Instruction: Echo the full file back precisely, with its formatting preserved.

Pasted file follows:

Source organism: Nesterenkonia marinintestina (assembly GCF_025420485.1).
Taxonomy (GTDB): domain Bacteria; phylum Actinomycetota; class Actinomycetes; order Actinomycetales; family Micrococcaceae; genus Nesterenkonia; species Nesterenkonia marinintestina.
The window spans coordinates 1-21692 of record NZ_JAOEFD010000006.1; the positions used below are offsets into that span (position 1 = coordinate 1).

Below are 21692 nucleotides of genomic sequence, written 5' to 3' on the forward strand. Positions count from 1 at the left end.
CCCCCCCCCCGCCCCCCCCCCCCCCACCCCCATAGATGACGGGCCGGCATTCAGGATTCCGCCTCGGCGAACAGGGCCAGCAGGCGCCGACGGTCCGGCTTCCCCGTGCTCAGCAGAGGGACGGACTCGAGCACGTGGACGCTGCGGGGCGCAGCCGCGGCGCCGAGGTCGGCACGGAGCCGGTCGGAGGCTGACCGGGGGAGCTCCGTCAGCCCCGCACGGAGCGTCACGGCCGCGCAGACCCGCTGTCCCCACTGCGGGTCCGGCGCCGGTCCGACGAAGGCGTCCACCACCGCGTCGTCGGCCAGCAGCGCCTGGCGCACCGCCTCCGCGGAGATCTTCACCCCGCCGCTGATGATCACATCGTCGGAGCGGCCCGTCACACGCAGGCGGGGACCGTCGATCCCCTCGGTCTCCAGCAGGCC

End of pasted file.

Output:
Source organism: Nesterenkonia marinintestina (assembly GCF_025420485.1).
Taxonomy (GTDB): domain Bacteria; phylum Actinomycetota; class Actinomycetes; order Actinomycetales; family Micrococcaceae; genus Nesterenkonia; species Nesterenkonia marinintestina.
The window spans coordinates 1-21692 of record NZ_JAOEFD010000006.1; the positions used below are offsets into that span (position 1 = coordinate 1).

Below are 21692 nucleotides of genomic sequence, written 5' to 3' on the forward strand. Positions count from 1 at the left end.
CCCCCCCCCCGCCCCCCCCCCCCCCACCCCCATAGATGACGGGCCGGCATTCAGGATTCCGCCTCGGCGAACAGGGCCAGCAGGCGCCGACGGTCCGGCTTCCCCGTGCTCAGCAGAGGGACGGACTCGAGCACGTGGACGCTGCGGGGCGCAGCCGCGGCGCCGAGGTCGGCACGGAGCCGGTCGGAGGCTGACCGGGGGAGCTCCGTCAGCCCCGCACGGAGCGTCACGGCCGCGCAGACCCGCTGTCCCCACTGCGGGTCCGGCGCCGGTCCGACGAAGGCGTCCACCACCGCGTCGTCGGCCAGCAGCGCCTGGCGCACCGCCTCCGCGGAGATCTTCACCCCGCCGCTGATGATCACATCGTCGGAGCGGCCCGTCACACGCAGGCGGGGACCGTCGATCCCCTCGGTCTCCAGCAGGCC